Well, today we lose an hour of sleep to the interest of commerce. Don’t worry, you will get it back in November.
Before the middle of the 19th Century, keeping time was more of an art than a science. Time pieces and clocks were available, even common in certain circles but they were notoriously inaccurate. However, the act of keeping time isn’t now and has never been strictly about monitoring its passage. The availability of timepieces was essentially limited to the upper class, where you would generally only see pocket watches and exquisite clocks in the homes of the wealthy. For the masses, the best option (other than sundials) was to wait for public announcements of the time. Owning a watch or clock was a way to express that one was wealthy in the 18th century. For most people, time was announced by a community clock (like at Independence Hall) and bells. The precise time as not critical, only when to go to certain events, like church services or report for militia duty.
In the early 1700’s, ships often ran aground due to inaccuracies in their navigational tools that used time to measure longitude. In 1735, John Harrison built a marine chronometer that he continued to work on for many years in order to perfect it. By the time he had finished his final design, it had improved immensely on the accuracy of previous models and was accurate within 5 seconds. This improved safety immensely for seafaring enterprise, allowing them to know where they were anywhere in the ocean if they had the appropriate tools.
Most, clocks, however, remained highly inaccurate and regularly lost time. Typically, the large community clocks were reset daily when the sun reached its zenith. For this reason, the local time varied with geography. Noon in Philadelphia would occur about 30 minutes before noon in Pittsburgh.
This difference was insignificant in the 18th century, because even though people would travel from town to town, travel was slow so these differences were hard to perceive. It was not until the middle of the 19th Century with the invention of railroads and steamships that people needed to know the time with precision and have all places (at least along that particular line of travel) reporting the same time. In 1849, Sandford Fleming advocated the adoption of a standard time or mean time, as well as hourly variations from that according to established time zones. Fleming’s system, still in use today, established Greenwich, England (at 0 degrees longitude) as the standard time, and divides the world into 24 time zones, each a fixed time from the mean time. Fleming was inspired to create the standard time system after he missed the train in Ireland due to confusion over the time of departure. Standard time in time zones was not established in U.S. law until the Standard Time Act on March 19, 1918.
Daylight savings time won’t come into being until the middle of the 20th Century when Franklin Roosevelt instituted “War Time” from February 9th, 1942 until September 30th 1945. This measure was intended to conserve energy and redirect resources to the war. It would be reinstated in its current form (spring forward, fall back) in 1966 (although from January 1973 to April 1975 it was full time Daylight Savings Time in order to save fuel during the OPEC embargos). There is, however, a persistent myth that Benjamin Franklin invented Daylight Savings time.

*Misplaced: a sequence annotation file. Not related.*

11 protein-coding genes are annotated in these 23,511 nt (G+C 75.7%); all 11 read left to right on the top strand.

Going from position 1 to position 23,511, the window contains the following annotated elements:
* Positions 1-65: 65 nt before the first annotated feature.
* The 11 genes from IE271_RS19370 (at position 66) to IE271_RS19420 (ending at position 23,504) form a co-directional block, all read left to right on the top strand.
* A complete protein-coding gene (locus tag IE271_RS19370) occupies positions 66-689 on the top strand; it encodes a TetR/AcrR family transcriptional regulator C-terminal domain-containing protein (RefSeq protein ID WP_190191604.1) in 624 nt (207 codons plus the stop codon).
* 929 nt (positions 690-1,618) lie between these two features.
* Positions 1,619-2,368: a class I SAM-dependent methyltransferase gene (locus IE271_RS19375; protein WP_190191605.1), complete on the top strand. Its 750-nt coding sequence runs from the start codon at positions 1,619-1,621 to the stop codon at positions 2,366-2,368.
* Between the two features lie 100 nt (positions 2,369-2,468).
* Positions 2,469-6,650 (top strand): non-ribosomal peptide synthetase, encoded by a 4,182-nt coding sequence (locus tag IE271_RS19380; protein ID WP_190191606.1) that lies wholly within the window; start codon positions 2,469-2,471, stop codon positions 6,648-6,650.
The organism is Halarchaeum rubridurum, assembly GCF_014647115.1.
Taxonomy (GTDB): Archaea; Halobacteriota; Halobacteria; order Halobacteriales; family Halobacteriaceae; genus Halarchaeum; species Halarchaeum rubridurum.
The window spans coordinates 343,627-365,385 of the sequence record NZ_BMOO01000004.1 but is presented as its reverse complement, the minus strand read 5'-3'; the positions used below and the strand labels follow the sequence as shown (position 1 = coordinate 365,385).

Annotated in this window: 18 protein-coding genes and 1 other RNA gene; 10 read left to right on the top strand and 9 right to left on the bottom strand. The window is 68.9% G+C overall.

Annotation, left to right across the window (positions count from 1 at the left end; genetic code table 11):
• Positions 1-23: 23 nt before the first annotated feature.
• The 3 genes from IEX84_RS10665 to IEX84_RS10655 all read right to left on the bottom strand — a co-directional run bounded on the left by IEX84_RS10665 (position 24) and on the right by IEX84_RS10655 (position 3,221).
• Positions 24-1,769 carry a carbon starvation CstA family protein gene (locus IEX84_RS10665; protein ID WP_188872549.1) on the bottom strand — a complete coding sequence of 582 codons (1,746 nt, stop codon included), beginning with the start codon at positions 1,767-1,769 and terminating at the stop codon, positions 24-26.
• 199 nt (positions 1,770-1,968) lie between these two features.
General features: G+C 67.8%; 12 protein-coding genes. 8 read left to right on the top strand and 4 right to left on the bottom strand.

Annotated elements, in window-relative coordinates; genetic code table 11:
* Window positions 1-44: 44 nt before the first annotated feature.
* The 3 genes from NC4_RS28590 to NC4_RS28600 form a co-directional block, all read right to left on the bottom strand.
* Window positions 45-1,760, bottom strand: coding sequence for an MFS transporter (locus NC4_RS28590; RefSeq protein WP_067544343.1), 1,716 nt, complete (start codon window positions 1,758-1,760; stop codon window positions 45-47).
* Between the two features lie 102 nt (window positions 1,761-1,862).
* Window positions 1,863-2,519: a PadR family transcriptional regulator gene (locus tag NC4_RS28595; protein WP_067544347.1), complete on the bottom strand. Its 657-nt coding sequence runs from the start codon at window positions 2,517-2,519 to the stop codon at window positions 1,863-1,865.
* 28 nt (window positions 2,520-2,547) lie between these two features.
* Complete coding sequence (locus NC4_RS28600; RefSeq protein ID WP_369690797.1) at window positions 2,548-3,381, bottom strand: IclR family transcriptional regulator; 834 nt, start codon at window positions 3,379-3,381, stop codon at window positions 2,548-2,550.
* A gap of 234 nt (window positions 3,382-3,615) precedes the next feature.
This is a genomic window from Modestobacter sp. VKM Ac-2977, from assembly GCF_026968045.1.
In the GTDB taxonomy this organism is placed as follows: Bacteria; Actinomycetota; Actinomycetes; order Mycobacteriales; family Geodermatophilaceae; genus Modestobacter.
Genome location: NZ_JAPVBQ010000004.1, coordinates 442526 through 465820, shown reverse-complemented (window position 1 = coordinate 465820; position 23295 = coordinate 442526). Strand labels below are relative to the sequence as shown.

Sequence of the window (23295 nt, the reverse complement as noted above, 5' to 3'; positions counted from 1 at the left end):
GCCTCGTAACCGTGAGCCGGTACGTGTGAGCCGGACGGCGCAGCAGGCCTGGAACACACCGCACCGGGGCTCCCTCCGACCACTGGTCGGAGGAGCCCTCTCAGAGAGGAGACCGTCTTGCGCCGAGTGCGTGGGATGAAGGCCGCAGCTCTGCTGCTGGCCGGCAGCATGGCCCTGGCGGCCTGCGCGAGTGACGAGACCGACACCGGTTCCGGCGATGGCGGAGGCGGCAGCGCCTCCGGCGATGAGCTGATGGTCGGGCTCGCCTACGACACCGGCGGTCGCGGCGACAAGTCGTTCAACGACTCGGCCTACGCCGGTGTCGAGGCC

Some people like to credit Benjamin Franklin as the inventor of Daylight Saving Time. He did, after all write an essay in 1784 about saving candles and saying, “Early to bed, early to rise makes a man healthy, wealthy and wise” in his Poore Richards Almanack but these were meant more as satire than a serious consideration. Remember, time is more of a local thing in the 18th Century and being as much as an hour off the accepted time was not altogether unheard of. Daylight Savings with its readjusting the twice a year would have been a practical impossibility with the clocks of the day. In Franklin’s lifetime, people generally reset their clocks to local noon (or the chiming of the church bells) and that time actually fluctuates by almost an hour over the course of the year.
When Franklin penned his essay on the thrift of natural lighting (entitled An Economic Project) while ambassador to France to the Journal de Paris it was part of a series of tongue-in-cheek suggestions as to how Parisians could save money. Franklin noted that Parisians rarely awakened before noon, and they were fairly ignorant that the sun rose earlier each day approaching the summer solstice for longer days and that, subsequently, the days grew shorter each day approaching the winter solstice. He postulated that if Parisians rose in the morning and used sunshine instead of candles, they would save significant francs on evening candles. Franklin went on to suggest new regulations—steeped in humor and sarcasm — that included taxing window shutters, stopping non-emergency coach traffic at night, and firing cannons in the morning to get “sluggards” with the program. So, while Franklin merely pointed out how daylight could be best utilized by being “early to bed and early to rise,” he did not “invent” Daylight Saving Time. He may have practiced it so as to be “healthy, wealthy, and wise” but his essays were more in jest than intended as words of wisdom.